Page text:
Following an industry-wide consultation process earlier this year, on 6th November 2020 BEIS released its latest amendments to the Heat Network (Metering and Billing) Regulations. We share the government’s view that the updated regulations, which will come into force on 27th November 2020, will lead to fairer billing, incentivise reduced energy consumption and facilitate improvements in heat network efficiencies. Heat suppliers will be required to install metering devices where it is cost-effective and technically feasible to do so, as well as to bill individual consumers based on their actual energy consumption. The benefits of installing such devices are expected to achieve financial and environmental benefits for both customers, heat suppliers and society as a whole, not least because the additional level of consumption data from individual heat meters will help heat suppliers to identify and rectify network inefficiency.
So, what does this actually mean for heat suppliers across the UK operating the estimated 14,000 heat networks?
What do the amendments call for?
The amendments call for the installation of heat metering devices (heat meters or heat cost allocators (HCAs) with hot water meters) by September 2022 in all existing (and mid-construction) buildings connected to a district heat network or communal heating system. This is to reduce the number of unmetered properties and to ensure individual residents are accurately billed for their own consumption. Installation, and compliance with all other requirements, must be completed by September 2022.
It is estimated that 84,000 properties require the installation of heat meters or HCAs under the regulations. Furthermore, an estimated 13,000 properties on heat networks are currently metered but not billed based on individuals’ actual heat use, in contravention of the regulations. The amendments of the regulation may therefore lead to a total of up to 97,000 properties requiring retrofitting in this way.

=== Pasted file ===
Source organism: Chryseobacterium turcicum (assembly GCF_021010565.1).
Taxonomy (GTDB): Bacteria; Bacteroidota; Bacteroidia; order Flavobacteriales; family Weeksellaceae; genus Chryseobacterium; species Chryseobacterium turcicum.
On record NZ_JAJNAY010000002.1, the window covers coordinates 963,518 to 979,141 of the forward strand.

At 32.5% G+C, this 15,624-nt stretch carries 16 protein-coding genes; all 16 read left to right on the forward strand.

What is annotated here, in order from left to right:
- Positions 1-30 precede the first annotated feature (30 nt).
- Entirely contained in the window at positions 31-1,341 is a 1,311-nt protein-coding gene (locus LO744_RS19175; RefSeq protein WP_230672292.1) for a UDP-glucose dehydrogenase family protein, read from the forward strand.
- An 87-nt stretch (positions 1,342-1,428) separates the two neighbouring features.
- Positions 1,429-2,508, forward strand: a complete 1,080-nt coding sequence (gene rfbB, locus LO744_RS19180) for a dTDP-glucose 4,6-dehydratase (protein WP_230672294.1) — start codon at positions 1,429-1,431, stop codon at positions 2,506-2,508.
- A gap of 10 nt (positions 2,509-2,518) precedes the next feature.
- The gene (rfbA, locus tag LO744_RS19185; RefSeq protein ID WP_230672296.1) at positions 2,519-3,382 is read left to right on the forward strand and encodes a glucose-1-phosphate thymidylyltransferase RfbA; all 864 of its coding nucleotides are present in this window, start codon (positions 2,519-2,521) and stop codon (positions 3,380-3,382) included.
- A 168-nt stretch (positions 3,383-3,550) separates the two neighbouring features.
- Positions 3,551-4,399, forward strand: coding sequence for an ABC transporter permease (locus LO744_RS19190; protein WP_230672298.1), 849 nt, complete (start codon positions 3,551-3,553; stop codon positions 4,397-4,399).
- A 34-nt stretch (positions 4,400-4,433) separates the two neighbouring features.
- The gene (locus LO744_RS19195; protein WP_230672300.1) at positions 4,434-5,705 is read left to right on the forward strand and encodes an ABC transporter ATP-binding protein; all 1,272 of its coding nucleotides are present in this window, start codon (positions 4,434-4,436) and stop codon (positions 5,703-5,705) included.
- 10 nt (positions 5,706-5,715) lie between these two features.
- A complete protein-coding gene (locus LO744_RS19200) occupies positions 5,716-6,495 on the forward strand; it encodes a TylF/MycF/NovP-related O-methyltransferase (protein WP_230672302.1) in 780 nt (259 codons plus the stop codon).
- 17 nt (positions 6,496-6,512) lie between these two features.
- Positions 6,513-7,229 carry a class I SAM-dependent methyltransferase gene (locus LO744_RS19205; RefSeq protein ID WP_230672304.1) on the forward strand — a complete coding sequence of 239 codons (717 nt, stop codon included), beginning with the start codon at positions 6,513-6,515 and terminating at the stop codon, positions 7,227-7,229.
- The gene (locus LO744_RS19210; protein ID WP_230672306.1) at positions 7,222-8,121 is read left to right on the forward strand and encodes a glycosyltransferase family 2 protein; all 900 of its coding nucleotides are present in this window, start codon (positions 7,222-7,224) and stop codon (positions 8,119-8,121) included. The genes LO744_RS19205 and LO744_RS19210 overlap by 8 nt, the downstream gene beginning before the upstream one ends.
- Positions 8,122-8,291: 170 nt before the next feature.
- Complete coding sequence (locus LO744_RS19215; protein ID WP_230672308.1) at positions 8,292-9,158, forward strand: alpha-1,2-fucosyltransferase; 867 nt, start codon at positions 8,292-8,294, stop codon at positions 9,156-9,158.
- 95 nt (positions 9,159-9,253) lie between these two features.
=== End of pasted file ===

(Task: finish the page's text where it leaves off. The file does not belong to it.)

Does this affect my building portfolio?
Heat suppliers must determine whether their buildings connected to heat networks are affected by the regulations, and if so to what extent. BEIS has introduced a building class definitions schedule (table below), split into three categories – viable, open and exempt – to help determine the action required.
|Class||Customer Metering Devices||Includes|
|Viable||Mandatory||- A newly constructed building with communal heating or supplied by a district heat network*
- An existing building supplied by a district heat network undergoing major renovation
|Open||Must be installed unless not cost effective or technically feasible||
- A newly constructed building with communal heating connected during the transitional period*
- A new building with communal heating connected after the transitional period where
a) there is >1 pipe entry point into dwellings or
b) the whole/part of the building is supported social housing, alms-house** accommodation, or purpose-built student accommodation
- All other existing buildings that don’t fall into Viable or Exempt e.g. buildings with metering devices already partially installed
- An existing building where the building (or part of the building)
a) is supported housing, alms-house accommodation, or purpose-built student accommodation
b) Is >10% covered by an existing lease*
- A building not consisting mainly of private dwellings where heat and cooling is supplied by other means than hot water and water respectively
*with exception. See the full Regulations and Impact Assessment for full details
**Alms-house accommodation defined as any low-cost rental accommodation provided by and belonging to a charity.
My sites are affected, what must I do?
Once you have classified buildings in your estate, you must proceed as follows:
Viable category: You must proceed with the installation of metering devices.
Open category: You must carry out further assessment, utilising the cost-effectiveness assessment model provided by BEIS to determine whether it is both cost effective and technically feasible to install metering devices. It will be deemed cost effective to install if projected energy savings (to all final customers in the building) over 10 years following installation are greater than the estimated cost of installing metering devices in a building, and ongoing metering and billing costs do not exceed a cost of £92/annum per property. Where deemed cost effective, the heat supplier must install the necessary metering.